- When trying to check out a repository with a password (hint: use
--username=yourusernameif you don't want to use your GoDaddy bash username), you'll get a warning that your password will be stored to disk unencrypted. AFAIK, SVN can only store encrypted passwords on Linux systems using the GNOME keyring or KDE kwallet. So say yes unless you want to get one of these working on GoDaddy (good luck!)
- I do not know if GoDaddy's servers are 64-bit, but I had trouble getting the 64-bit SVN binaries to run.
You've updated to Firefox 4 for Mac and trying to run Google Page Speed in Firebug. But you get an error:
Unable to run Page Speed.
Your browser or operating system may not be supported. Please see Page Speed Compatibility for more information. Page Speed Copyright © 2010 Google Inc.
If you look at the Page Speed download page, you'll see that Mac OS X (x86 only), Firefox 3.6+, and Firebug 1.5.3+. So far, so good, right? Take a gander at the Page Speed Compatibility page and you'll find that "64-bit Firefox is not supported." Guess what? Firefox 4 is now 64-bit by default on Mac OS X. So until Google makes Page Speed 64-bit compatible, use the Finder to Get Info on Firefox and check "Open in 32-bit mode." Reopen Firefox, and Page Speed will be working again!
Wouldn't it be great, to use the gorgeous icon previews that the Mac OS X Finder creates as thumbnails? Read on to see how a system tool called qlmanage can create previews from PDFs, images, text, or documents in Pages, Numbers, Keynote, Word, Excel, PowerPoint, HTML, and more!Read More
Gmail is good about letting you select all messages and do something with them, like mark all as read or move them to a different folder. But there doesn't seem to be a forward option. Don't fret, brave Internet user, the secret lies in Gmail's filtering capability.Read More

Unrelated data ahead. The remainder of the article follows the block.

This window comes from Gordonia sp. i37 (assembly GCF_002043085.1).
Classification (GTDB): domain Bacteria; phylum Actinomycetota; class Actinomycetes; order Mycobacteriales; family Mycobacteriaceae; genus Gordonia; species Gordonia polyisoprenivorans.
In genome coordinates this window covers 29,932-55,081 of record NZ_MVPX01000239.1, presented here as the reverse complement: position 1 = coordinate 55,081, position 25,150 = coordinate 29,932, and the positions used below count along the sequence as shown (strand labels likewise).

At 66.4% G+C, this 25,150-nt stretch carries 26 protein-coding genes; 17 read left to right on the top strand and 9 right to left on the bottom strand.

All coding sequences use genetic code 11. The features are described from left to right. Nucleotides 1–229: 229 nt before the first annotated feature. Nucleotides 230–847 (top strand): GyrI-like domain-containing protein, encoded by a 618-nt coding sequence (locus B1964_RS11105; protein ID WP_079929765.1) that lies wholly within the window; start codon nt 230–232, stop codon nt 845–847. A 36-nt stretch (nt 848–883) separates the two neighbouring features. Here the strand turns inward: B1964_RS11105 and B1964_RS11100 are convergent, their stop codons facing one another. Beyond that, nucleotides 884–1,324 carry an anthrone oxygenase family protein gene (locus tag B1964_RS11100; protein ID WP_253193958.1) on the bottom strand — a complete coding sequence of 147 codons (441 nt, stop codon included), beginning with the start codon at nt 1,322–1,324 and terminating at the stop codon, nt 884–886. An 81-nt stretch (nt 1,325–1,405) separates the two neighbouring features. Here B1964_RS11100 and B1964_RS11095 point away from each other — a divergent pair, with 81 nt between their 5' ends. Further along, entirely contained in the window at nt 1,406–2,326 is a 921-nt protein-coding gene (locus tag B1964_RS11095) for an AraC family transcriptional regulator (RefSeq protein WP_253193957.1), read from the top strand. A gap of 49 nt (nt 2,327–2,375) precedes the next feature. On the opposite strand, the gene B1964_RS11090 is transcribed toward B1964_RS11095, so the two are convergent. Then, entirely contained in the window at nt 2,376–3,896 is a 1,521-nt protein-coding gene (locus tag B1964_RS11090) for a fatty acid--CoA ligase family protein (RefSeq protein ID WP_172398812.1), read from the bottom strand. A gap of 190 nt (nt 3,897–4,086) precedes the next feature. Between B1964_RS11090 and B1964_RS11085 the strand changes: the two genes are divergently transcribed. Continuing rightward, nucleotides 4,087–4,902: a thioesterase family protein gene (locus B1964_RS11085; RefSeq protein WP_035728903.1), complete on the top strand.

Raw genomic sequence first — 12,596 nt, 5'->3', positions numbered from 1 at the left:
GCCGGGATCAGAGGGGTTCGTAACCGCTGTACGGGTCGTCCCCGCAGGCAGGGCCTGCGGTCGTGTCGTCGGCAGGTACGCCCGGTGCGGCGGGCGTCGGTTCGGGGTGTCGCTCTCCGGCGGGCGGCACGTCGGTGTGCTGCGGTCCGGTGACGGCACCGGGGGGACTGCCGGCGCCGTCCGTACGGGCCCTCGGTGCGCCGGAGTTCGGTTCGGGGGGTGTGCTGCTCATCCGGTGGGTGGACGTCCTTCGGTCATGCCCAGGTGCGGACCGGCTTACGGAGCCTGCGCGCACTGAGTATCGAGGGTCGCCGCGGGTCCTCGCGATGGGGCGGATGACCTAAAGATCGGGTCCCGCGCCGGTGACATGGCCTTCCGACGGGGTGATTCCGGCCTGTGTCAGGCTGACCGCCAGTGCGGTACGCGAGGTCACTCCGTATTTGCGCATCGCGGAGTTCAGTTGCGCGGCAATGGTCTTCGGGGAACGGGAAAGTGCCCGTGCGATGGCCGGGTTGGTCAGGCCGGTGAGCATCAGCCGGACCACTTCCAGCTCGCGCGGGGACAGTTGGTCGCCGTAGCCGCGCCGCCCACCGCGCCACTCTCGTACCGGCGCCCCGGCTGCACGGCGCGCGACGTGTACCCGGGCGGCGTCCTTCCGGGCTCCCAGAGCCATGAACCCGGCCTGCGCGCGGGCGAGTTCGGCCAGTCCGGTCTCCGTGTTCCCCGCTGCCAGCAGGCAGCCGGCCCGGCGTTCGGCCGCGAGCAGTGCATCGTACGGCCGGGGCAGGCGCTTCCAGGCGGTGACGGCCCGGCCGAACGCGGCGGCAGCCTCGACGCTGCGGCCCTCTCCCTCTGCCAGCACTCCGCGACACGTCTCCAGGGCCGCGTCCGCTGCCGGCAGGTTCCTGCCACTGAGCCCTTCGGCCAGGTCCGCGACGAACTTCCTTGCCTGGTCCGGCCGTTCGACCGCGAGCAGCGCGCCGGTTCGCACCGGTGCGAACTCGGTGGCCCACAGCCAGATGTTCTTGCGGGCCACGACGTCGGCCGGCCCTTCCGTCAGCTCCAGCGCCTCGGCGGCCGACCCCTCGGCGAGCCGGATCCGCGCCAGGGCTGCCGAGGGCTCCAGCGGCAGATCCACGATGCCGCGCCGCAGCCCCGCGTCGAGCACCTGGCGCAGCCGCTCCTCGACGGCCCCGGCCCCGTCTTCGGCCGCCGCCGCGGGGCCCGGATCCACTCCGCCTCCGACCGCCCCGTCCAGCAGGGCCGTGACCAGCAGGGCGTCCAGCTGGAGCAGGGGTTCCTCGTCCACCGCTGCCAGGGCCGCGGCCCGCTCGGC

Picture this: instead of immediately condemning the WikiLeaks cable, the Pentagon issues a press release stating "The United States Government issues many false versions of critically important internal documents and will not comment on the authenticity of this particular cable." What terrorist organization is going to expend all of its time and effort chasing after targets that are, in great likelihood, merely a red herring?Read More
The iTunes music visualizer is a really cool way to experience your music. But it requires a lot of screen space to show its stuff, and that makes it pretty impractical to get work done at the same time. In this tutorial I'll show you how to use G-Force, the killer visualizer on which the stripped-down "iTunes Classic Visualizer" is based, as your desktop background.Read More
Apple, on the other hand, locks iPhone users into its ecosystem for as long as iOS lives.…It doesn't matter to Apple if a customer switches from a GSM iPhone to a CDMA iPhone. And a Verizon customer with $100 invested into the App Store is that much more likely to buy an iPad.Read More